2021 Spills Tracker
Mar 30, 2022
Across the West, spills from oil and gas development take a toll on lands, waters, and communities that live nearby. In Colorado, New Mexico, and Wyoming—the Mountain West’s top oil and gas-producing states—companies report thousands of spills each year, which release toxic materials such as crude oil and produced water. New Mexico operators reported a record number of drilling-related spills in 2021, as well as billions of cubic feet of wasted methane.
In 2021, oil prices rebounded from a pandemic-induced slump in 2020, when the price per barrel dropped below zero. The rebound in oil prices likely led to increased production of oil in New Mexico, while Wyoming and Colorado produced less oil in 2021 compared to 2020. Despite that fact, the total number of oil and gas spills in each state was higher in 2021 compared to 2020.
In Wyoming, oil production in 2021 was down 14 percent from its pre-pandemic level in 2019, and there were around 20 percent fewer spills in 2021 than there were in 2019, indicating a possible decrease in Wyoming’s rate of spills per barrel of oil produced. In New Mexico, oil production in 2021 was up 32 percent compared to 2019, and there were around 20 percent more spills in 2021 than in 2019, showing possible progress in decreasing the rate of spills per barrel in New Mexico. In Colorado, oil production was down 20 percent from its pre-pandemic level, while spills were down almost 40 percent compared to 2019, indicating possible substantial progress in reducing Colorado’s rate of spills per barrel. [The level of methane gas produced in Colorado and Wyoming was very similar in 2019 compared to 2021, however the level of methane gas produced in New Mexico jumped 25 percent from 2019 to 2021.]
Oil companies amassed a huge amount of debt during the Covid-19 pandemic, and while oil prices have risen since plunging in 2020, investors are looking to see profits returned to shareholders in the form of dividends and stock buybacks, rather than invested in more production. This could be one reason production fell slightly in Colorado and Wyoming in 2021.
Of course, the number of active wells and inspections in each state also factors into how many spills occur and are recorded. Colorado and Wyoming both track the number of producing wells in the state. Wyoming saw a very slight increase in producing wells in 2021 compared to 2020, which could factor into the slight increase in spills in the state. Meanwhile, Colorado had around 1200 fewer wells operating in 2021 compared to 2020, meaning there was a higher rate of spills per well there in 2021. Finally, New Mexico’s oil and gas regulators report the number of well inspections that occur each month, however that data has not been updated since January 2021.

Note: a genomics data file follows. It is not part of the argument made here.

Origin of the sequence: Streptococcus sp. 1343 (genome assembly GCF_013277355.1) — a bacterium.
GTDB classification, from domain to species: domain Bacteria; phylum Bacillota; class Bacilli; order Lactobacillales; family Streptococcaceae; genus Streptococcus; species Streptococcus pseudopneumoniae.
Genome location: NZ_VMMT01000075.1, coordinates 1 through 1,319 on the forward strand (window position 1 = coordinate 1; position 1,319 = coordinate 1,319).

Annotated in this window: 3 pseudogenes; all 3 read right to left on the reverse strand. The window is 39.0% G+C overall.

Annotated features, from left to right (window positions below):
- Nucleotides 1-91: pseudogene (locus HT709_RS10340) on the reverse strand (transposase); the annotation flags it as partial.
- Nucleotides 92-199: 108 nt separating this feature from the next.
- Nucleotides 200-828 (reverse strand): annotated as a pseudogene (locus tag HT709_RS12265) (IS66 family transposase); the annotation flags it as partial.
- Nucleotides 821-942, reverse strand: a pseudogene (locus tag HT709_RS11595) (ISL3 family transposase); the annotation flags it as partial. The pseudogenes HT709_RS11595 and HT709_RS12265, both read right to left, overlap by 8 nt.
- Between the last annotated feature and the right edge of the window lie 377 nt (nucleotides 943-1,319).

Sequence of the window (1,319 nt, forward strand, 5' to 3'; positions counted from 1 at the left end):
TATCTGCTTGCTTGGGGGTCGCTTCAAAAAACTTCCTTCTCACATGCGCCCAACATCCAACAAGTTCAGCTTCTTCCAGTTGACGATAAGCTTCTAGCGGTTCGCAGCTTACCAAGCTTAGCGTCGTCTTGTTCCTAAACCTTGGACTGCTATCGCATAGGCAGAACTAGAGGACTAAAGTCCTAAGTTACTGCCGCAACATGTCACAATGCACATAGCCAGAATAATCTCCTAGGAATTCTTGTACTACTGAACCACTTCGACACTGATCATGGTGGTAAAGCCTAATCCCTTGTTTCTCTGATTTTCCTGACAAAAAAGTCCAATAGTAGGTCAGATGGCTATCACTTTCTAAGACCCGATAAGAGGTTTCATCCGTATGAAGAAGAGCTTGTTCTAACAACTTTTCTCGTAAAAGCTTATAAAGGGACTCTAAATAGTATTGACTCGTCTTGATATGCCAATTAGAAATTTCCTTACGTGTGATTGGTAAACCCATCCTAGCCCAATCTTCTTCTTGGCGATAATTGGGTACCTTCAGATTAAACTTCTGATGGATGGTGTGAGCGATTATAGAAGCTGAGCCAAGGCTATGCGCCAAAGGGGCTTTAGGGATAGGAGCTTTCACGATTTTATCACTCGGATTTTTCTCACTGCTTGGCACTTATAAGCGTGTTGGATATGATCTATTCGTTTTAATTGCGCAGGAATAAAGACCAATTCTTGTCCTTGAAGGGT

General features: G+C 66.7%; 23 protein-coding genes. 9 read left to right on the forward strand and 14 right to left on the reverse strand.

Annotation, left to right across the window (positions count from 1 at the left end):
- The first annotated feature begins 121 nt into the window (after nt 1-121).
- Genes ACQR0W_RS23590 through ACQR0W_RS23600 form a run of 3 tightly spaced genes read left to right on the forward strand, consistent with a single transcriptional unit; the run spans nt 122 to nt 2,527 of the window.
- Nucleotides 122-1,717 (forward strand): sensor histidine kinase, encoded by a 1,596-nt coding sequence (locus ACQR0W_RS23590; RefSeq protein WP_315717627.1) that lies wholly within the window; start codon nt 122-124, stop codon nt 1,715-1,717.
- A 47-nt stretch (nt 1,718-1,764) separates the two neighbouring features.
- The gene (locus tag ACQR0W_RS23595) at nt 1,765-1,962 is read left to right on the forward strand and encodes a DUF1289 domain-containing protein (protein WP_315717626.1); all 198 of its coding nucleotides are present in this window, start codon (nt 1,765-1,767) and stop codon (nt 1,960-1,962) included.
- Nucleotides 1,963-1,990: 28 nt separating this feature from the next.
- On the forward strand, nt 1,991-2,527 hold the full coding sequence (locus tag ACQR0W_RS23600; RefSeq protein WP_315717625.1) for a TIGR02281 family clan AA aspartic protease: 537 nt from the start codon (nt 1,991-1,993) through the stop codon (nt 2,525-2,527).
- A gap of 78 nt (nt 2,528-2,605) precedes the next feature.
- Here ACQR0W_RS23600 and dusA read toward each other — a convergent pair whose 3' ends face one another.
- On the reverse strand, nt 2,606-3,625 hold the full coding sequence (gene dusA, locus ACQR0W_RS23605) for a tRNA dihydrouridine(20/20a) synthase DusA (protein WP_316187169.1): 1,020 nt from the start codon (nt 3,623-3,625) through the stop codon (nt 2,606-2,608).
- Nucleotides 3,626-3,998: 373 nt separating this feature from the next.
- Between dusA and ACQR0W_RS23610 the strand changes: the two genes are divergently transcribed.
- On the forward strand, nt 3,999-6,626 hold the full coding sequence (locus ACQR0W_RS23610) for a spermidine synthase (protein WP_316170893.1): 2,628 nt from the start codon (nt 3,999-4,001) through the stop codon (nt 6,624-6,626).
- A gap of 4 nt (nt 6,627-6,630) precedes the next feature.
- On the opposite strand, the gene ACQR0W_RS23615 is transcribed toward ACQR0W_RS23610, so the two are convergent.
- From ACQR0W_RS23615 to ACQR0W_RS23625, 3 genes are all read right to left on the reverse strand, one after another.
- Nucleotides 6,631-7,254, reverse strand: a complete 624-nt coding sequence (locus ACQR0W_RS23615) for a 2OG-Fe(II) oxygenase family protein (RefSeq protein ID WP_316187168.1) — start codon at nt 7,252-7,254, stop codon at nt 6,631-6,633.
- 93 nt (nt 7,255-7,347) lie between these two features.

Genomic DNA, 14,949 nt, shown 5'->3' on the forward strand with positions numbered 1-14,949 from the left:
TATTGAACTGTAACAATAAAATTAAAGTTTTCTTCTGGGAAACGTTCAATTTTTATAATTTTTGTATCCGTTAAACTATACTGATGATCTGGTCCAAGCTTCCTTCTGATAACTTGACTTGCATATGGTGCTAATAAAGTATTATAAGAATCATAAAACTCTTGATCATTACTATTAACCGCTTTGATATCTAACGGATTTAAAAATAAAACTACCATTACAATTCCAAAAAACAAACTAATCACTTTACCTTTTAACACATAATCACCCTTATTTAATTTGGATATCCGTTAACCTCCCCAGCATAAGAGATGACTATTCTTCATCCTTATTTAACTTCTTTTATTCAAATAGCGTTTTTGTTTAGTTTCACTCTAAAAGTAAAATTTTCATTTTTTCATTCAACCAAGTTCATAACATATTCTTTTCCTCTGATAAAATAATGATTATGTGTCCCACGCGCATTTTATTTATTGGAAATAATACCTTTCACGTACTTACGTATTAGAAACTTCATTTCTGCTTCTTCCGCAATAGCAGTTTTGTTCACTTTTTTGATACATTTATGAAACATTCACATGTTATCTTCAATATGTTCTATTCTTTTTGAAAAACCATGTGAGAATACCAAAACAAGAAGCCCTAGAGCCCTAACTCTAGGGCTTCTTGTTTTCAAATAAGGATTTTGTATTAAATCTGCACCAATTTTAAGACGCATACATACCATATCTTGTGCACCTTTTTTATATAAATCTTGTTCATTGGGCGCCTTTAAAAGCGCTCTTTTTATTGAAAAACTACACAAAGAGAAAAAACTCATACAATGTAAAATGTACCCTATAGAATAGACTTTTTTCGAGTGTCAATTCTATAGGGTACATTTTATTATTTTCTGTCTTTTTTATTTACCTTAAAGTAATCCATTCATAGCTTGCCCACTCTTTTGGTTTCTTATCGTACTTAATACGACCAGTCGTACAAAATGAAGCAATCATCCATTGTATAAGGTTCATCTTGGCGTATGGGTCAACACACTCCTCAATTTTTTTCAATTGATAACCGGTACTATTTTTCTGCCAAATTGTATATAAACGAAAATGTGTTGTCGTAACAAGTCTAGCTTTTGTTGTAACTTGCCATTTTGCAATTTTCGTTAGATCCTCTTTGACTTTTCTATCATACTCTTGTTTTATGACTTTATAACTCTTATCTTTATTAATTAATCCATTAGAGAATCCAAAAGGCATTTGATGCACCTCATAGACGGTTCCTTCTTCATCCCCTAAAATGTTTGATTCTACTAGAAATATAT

While federal regulations regarding spill and leak reporting remained largely unchanged in 2021, New Mexico began requiring operators to report all incidents of flaring and venting of gas totaling over 50,000 cubic feet in a 24 hour period beginning May 25, 2021. The new rule is part of a larger effort in the state to reduce overall methane emissions. Previously, the state only required operators to report incidents of venting—in which methane is released straight into the atmosphere rather than burned. This complicated the process of comparing 2021 data on oil and gas “spills” in New Mexico directly to 2020 data. For the purposes of this report, spills in New Mexico involving oil and any liquid byproducts involved in drilling—such as water and condensate—were separated from gas “spills”, which are actually incidents of venting and flaring. New Mexico also made it illegal for oil and gas companies to spill liquid waste in June 2021.
Finally, the Colorado legislature passed a sweeping overhaul of oil and gas regulations in 2019 that may be one factor behind the decline in spill rate per barrel between 2019 and 2021. The law increased setbacks for new wells, strengthened restrictions on methane releases, and required more monitoring of emissions. It also gave counties the ability to preempt statewide oil and gas regulations, as well as levy their own fines for spills and other regulatory violations. It’s hard to say exactly how much the law is responsible for reducing spills in Colorado, given the patchwork nature of the new regulations, among other factors. In December 2021, Colorado adopted a new rule to increase inspections of oil and gas sites, but that rule did not affect the findings of this report as it came at the end of the data collection period.
Get state-specific data
Colorado and New Mexico publish geographic information on spills within the state. Check out an interactive map of spills in the two states: